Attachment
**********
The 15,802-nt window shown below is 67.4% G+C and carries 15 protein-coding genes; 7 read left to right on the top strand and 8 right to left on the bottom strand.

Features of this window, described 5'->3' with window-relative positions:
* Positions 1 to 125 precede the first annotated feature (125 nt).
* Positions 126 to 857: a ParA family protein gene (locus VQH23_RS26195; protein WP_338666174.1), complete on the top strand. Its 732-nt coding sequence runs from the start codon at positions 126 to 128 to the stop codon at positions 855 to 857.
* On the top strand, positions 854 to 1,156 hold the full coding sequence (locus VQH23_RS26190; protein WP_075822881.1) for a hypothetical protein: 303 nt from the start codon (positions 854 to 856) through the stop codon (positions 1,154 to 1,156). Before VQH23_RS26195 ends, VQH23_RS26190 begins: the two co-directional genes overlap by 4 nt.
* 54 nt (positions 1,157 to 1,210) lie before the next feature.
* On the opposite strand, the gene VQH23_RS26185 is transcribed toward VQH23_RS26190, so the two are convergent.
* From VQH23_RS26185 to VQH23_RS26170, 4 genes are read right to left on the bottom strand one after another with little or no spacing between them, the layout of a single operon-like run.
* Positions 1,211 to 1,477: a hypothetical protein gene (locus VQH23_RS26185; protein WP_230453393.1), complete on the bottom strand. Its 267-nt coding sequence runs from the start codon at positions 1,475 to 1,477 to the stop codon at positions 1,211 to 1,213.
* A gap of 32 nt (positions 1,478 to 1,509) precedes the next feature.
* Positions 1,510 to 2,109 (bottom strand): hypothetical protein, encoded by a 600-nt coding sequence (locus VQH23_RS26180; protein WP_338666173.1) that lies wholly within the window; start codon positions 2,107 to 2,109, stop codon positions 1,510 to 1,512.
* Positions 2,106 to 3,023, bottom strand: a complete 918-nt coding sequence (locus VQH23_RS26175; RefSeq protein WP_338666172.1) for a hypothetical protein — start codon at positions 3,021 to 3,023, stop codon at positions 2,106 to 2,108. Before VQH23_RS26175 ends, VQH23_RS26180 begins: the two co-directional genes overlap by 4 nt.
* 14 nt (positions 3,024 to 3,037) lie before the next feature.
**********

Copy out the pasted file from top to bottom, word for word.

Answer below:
The 15,802-nt window shown below is 67.4% G+C and carries 15 protein-coding genes; 7 read left to right on the top strand and 8 right to left on the bottom strand.

Features of this window, described 5'->3' with window-relative positions:
* Positions 1 to 125 precede the first annotated feature (125 nt).
* Positions 126 to 857: a ParA family protein gene (locus VQH23_RS26195; protein WP_338666174.1), complete on the top strand. Its 732-nt coding sequence runs from the start codon at positions 126 to 128 to the stop codon at positions 855 to 857.
* On the top strand, positions 854 to 1,156 hold the full coding sequence (locus VQH23_RS26190; protein WP_075822881.1) for a hypothetical protein: 303 nt from the start codon (positions 854 to 856) through the stop codon (positions 1,154 to 1,156). Before VQH23_RS26195 ends, VQH23_RS26190 begins: the two co-directional genes overlap by 4 nt.
* 54 nt (positions 1,157 to 1,210) lie before the next feature.
* On the opposite strand, the gene VQH23_RS26185 is transcribed toward VQH23_RS26190, so the two are convergent.
* From VQH23_RS26185 to VQH23_RS26170, 4 genes are read right to left on the bottom strand one after another with little or no spacing between them, the layout of a single operon-like run.
* Positions 1,211 to 1,477: a hypothetical protein gene (locus VQH23_RS26185; protein WP_230453393.1), complete on the bottom strand. Its 267-nt coding sequence runs from the start codon at positions 1,475 to 1,477 to the stop codon at positions 1,211 to 1,213.
* A gap of 32 nt (positions 1,478 to 1,509) precedes the next feature.
* Positions 1,510 to 2,109 (bottom strand): hypothetical protein, encoded by a 600-nt coding sequence (locus VQH23_RS26180; protein WP_338666173.1) that lies wholly within the window; start codon positions 2,107 to 2,109, stop codon positions 1,510 to 1,512.
* Positions 2,106 to 3,023, bottom strand: a complete 918-nt coding sequence (locus VQH23_RS26175; RefSeq protein WP_338666172.1) for a hypothetical protein — start codon at positions 3,021 to 3,023, stop codon at positions 2,106 to 2,108. Before VQH23_RS26175 ends, VQH23_RS26180 begins: the two co-directional genes overlap by 4 nt.
* 14 nt (positions 3,024 to 3,037) lie before the next feature.